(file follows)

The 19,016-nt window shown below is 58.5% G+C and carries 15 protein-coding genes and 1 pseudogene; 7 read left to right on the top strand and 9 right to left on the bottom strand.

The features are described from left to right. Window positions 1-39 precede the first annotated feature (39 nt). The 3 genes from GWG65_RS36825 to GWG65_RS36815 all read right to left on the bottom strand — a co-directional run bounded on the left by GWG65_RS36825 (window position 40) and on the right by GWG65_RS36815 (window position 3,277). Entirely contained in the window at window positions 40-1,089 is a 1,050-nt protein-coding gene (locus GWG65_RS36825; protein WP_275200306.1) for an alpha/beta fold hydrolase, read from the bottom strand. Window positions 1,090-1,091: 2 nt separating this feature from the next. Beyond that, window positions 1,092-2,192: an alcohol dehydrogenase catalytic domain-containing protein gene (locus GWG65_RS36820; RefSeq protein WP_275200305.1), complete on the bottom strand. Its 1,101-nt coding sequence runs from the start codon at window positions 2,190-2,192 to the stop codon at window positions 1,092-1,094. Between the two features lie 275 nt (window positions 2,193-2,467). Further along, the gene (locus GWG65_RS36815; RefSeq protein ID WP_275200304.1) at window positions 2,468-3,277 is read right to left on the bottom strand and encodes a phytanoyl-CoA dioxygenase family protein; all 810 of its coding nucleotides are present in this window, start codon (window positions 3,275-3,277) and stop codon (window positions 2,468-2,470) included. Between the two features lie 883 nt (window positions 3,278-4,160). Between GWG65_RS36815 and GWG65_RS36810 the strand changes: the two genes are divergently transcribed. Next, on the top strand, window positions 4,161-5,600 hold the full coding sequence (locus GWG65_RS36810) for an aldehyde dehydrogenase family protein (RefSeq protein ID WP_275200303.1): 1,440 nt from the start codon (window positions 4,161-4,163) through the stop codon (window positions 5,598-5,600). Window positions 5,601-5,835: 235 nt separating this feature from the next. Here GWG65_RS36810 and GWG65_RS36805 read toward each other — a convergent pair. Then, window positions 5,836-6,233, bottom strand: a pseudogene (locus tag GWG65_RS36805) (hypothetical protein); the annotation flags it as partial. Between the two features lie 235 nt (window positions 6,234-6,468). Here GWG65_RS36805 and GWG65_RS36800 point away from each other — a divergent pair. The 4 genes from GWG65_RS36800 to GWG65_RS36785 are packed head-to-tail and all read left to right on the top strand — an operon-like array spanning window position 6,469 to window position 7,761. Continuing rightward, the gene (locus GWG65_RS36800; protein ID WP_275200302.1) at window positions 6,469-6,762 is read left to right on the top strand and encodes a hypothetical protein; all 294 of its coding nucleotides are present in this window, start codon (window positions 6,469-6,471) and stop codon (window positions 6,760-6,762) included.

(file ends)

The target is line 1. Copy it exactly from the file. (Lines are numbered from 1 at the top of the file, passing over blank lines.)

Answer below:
The 19,016-nt window shown below is 58.5% G+C and carries 15 protein-coding genes and 1 pseudogene; 7 read left to right on the top strand and 9 right to left on the bottom strand.